Taxicab owners, drivers cry foul over unregulated upstart Uber-X

India Smith, Special to the Reporter
May. 30, 2014

For a solid hour last Thursday, the horns blared. In a planned protest of the unregulated operation of Uber-X and Uber-XL, the outfit that people call on a smartphone to summon a car or an SUV and a driver when they need a ride, 200 licensed cabs driven by members of the Boston Taxi Drivers Association (BTDA) circled the block in front of Uber’s office in downtown Boston. As the stream of cabs flowed down the narrow street near South Station, taxi drivers holding placards spoke to reporters and passersby about their concerns and demands.

“We want them off the streets,” said cabbie Cineus Jackson of Dorchester. “Uber out!” Members of the BTDA, an affiliate of the United Steelworkers Union, want the mayor and the police commissioner to order Uber-X (a car) and Uber-XL (an SUV) to suspend operations until their drivers can be licensed and their vehicles inspected.

According to longtime union driver Tibor Hangval, drivers for Uber-X do not need a taxi license, which means that their safety record is not scrutinized by the Hackney Bureau of the Boston Police Department, which doesn’t inspect the vehicles, either. “It could be anybody picking you up. You are getting in a car with a complete unknown,” said Hangval while holding a placard indicating that Uber has a poor safety record compared to regulated taxis.

Uber-X fares are also unregulated, but passengers and protesters alike believe they are lower than regular taxi fares. And that is the problem – and the reason why Uber-X has become wildly popular.
According to BTDA staff representative Donna Blythe-Shaw, a Savin Hill resident, conventional taxi business in Boston has dropped 30 percent since the inauguration of Uber-X in 2012, an estimate later confirmed by many drivers and several fleet owners.

Are Uber’s fares really lower?

“We don’t know,” said Blythe-Shaw. “Their fares aren’t posted the way regulated taxi fares are.”

But Uber riders can get a fare quote on the website. Once they place an order, they see a picture of the driver and the vehicle on their smartphone.

How did taxi fares in Boston get so high that Uber-X can make such a dent in the regulated taxi business so quickly? According to Blythe Shaw, it all goes back to the price of the medallion necessary to legally operate a cab in Boston.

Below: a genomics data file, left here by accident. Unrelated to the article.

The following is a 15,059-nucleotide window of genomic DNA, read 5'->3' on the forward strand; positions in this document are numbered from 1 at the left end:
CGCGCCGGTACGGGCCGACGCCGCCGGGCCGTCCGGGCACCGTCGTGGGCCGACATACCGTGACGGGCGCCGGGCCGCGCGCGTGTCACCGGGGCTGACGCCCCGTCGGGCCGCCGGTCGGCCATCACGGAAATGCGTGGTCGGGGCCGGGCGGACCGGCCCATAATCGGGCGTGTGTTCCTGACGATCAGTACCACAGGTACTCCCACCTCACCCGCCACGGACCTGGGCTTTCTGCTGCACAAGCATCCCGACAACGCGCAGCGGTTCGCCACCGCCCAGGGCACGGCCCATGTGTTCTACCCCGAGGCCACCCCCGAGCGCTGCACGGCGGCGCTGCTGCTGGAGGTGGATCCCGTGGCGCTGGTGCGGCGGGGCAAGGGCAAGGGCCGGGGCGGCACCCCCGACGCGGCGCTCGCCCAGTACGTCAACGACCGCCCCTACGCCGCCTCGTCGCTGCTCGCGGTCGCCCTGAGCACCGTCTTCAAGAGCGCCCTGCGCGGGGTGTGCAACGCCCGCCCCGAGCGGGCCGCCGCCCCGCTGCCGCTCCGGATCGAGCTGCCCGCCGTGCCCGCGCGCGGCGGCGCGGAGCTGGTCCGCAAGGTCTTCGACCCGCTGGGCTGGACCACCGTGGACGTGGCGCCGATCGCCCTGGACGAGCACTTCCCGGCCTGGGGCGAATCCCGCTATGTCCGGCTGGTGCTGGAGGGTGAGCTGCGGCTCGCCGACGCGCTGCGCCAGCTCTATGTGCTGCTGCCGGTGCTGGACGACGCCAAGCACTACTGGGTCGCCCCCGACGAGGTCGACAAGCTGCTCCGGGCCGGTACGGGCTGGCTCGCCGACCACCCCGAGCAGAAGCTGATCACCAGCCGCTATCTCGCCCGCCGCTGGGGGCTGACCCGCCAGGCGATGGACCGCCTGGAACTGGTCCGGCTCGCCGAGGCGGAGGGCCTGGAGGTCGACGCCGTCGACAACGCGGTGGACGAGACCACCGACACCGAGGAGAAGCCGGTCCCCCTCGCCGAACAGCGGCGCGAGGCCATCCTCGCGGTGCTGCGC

Over the last five years, speculation in medallions has pushed the price to almost $700,000 each. The amount the owner needs to meet payments on the medallion determines the so-called lease, or shift fee, charged to drivers.

“And then the meter rate has to be high enough so that the drivers can cover the lease,” Blythe-Shaw said. Adds driver Tony Andre, “Uber-X drivers don’t have to pay a lease.”

Cabbies are clearly in a squeeze. They pay a lease fee of $100 or more to the medallion owner plus pay for gas, insurance, tolls, and a for a fee for radio dispatch. The driver then keeps the fares and tips, but it’s hard to clear a profit. Most drivers work 12 hours a day, six days a week. As ridership drops, it becomes impossible to make a living.

In 2012 drivers sued the fleet owners and the Hackney Bureau over the Uber-X situation and its effect on the taxi business. With old-fashioned radio dispatch services giving out fewer calls, drivers’ net earnings were dropping below minimum wage. “That’s a direct failure of the Hackney Bureau to regulate the industry,” Blythe-Shaw said. She and her membership believe a civilian commission, not the police, should be in charge.

Although Mayor Martin J. Walsh did not cause this problem, he is in a position to fix it, she said.

In a statement after the protest, Mayor Walsh stopped short of suspending Uber, but said the safety of the public must be protected. He has called for a task force, including drivers, to review the entire industry, including Uber-X and similar services such as Lyft.

“We’re not saying they shouldn’t be here. We’re saying they should be regulated,” Blythe-Shaw said. “And if you’re talking about competition, we’re saying it should be fair competition.”